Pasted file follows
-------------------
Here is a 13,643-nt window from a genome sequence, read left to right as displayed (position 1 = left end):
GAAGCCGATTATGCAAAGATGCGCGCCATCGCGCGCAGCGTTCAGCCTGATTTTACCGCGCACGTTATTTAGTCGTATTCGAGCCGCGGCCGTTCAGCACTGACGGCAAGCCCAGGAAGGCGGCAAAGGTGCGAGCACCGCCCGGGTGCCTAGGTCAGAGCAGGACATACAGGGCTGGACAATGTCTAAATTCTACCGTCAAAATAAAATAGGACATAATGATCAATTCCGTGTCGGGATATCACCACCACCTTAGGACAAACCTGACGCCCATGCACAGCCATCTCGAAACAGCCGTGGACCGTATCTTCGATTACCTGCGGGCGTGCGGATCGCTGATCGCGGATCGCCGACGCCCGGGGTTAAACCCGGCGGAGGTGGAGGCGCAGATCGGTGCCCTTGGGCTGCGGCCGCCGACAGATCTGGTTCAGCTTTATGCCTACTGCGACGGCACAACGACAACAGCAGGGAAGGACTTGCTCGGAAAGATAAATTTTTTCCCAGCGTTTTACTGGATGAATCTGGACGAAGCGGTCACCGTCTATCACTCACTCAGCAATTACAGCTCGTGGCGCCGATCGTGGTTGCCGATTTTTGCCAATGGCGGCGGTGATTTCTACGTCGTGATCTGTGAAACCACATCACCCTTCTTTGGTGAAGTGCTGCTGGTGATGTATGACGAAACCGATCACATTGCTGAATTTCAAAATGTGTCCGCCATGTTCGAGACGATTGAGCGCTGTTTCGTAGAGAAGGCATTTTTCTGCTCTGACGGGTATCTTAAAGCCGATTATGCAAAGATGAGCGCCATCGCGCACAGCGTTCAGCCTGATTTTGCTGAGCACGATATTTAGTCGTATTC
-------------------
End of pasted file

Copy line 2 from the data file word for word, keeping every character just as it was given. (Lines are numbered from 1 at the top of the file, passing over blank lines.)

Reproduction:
GAAGCCGATTATGCAAAGATGCGCGCCATCGCGCGCAGCGTTCAGCCTGATTTTACCGCGCACGTTATTTAGTCGTATTCGAGCCGCGGCCGTTCAGCACTGACGGCAAGCCCAGGAAGGCGGCAAAGGTGCGAGCACCGCCCGGGTGCCTAGGTCAGAGCAGGACATACAGGGCTGGACAATGTCTAAATTCTACCGTCAAAATAAAATAGGACATAATGATCAATTCCGTGTCGGGATATCACCACCACCTTAGGACAAACCTGACGCCCATGCACAGCCATCTCGAAACAGCCGTGGACCGTATCTTCGATTACCTGCGGGCGTGCGGATCGCTGATCGCGGATCGCCGACGCCCGGGGTTAAACCCGGCGGAGGTGGAGGCGCAGATCGGTGCCCTTGGGCTGCGGCCGCCGACAGATCTGGTTCAGCTTTATGCCTACTGCGACGGCACAACGACAACAGCAGGGAAGGACTTGCTCGGAAAGATAAATTTTTTCCCAGCGTTTTACTGGATGAATCTGGACGAAGCGGTCACCGTCTATCACTCACTCAGCAATTACAGCTCGTGGCGCCGATCGTGGTTGCCGATTTTTGCCAATGGCGGCGGTGATTTCTACGTCGTGATCTGTGAAACCACATCACCCTTCTTTGGTGAAGTGCTGCTGGTGATGTATGACGAAACCGATCACATTGCTGAATTTCAAAATGTGTCCGCCATGTTCGAGACGATTGAGCGCTGTTTCGTAGAGAAGGCATTTTTCTGCTCTGACGGGTATCTTAAAGCCGATTATGCAAAGATGAGCGCCATCGCGCACAGCGTTCAGCCTGATTTTGCTGAGCACGATATTTAGTCGTATTC